Appearing before the Brussels press alongside Tusk, Barroso said the main topic of discussion at the meeting had been the so-called 'multi-annual financial framework (MFF' – the EU's next long-term budget for 2014-2020.
The two leaders are known advocates of a strong budget, with Poland eyeing a bigger share of EU spending for its poorer regions.
Both men sought to counter the impression that the ongoing debt crisis in the euro zone had left EU leaders with no appetite for discussing the divisive budget issue.
Barroso admitted that the Commission's budget proposal, presented at an informal ministerial meeting in the Polish city of Sopot on 29 June, had not won consensual support.
"Of course there was not unanimous agreement, frankly, but I wasn't expecting there to be," he said.
Indeed, the Commission proposal is seen as the starting point of what promises to be drawn-out negotiations, with a final decision not expected before the second half of 2012.
"Let's make it a good example of European spirit, to have focused discussions on the MFF, not as discussions for Brussels, but for the budget for the whole of Europe: how we can with European tools help growth in Europe – this is the basic line," Barroso said.
Building a 'positive-thinking majority'
Tusk said that in his view, discussions at the Sopot meeting had been more positive than expected. He said he was "cautiously optimistic" about future EU policies under the next budget.
The Polish EU Presidency's task, meanwhile, was to make sure that "a positive-thinking majority" was in place for the latter stages of the debate, he said.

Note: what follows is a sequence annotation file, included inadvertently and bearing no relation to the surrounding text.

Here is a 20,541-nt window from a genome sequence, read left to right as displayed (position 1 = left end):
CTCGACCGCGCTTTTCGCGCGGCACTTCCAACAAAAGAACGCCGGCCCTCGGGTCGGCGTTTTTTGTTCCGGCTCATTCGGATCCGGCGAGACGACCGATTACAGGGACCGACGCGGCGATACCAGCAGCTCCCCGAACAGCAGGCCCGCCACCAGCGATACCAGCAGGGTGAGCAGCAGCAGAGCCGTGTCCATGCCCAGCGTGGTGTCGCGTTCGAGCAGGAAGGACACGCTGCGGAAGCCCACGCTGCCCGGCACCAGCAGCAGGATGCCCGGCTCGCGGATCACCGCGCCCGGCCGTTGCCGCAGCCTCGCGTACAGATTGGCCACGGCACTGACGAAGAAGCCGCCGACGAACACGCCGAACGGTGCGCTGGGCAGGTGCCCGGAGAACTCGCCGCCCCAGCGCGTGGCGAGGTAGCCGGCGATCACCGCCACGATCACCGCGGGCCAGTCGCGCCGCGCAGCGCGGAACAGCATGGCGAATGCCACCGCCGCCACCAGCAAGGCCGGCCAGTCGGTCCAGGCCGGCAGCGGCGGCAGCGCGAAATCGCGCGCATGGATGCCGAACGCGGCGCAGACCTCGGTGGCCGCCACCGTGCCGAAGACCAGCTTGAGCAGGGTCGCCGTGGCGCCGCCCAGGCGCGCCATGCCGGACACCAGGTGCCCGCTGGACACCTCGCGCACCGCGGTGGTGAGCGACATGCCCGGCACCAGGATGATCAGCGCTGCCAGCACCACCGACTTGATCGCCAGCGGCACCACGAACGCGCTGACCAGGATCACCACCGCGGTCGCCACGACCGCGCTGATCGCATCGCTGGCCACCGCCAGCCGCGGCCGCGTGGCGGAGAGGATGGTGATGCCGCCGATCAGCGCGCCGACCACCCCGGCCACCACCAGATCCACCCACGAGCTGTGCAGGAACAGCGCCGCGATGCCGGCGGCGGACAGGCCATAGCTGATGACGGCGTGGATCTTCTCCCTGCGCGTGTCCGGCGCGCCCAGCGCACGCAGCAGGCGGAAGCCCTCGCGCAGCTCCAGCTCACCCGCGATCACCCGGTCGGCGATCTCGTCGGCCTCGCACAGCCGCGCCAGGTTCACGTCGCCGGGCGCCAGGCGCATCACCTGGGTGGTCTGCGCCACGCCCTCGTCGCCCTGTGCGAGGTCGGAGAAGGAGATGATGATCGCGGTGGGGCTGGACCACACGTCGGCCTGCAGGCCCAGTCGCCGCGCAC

The Polish prime minister sought to illustrate the view that EU funding can boost economic growth by pointing to a map of Poland carrying the country's latest GDP growth figure – 4.3% – alongside a smiley face.
Both leaders confirmed that a high-level conference on the EU budget would be held in Brussels on 20-21 October, and both promised to contribute to the forum.
The conference will be co-hosted by the European Commission and the European Parliament, and co-organised by the Polish EU Presidency, Tusk said.
"This will be a political conference that will deal with the whole philosophy of the European Community," Tusk said, refusing to go into further details about the forum's mandate. According to insiders, the forum will aim to forge consensus on some issues but is not expected to take major decisions.
In fact, Barroso appears to have embraced an idea first developed by Tusk himself, who said in early July that such a conference would need to address "how much Community" and "how much of the national dispute" should be reflected in the EU budget. At the time, it was assumed that the conference would be hosted by Warsaw.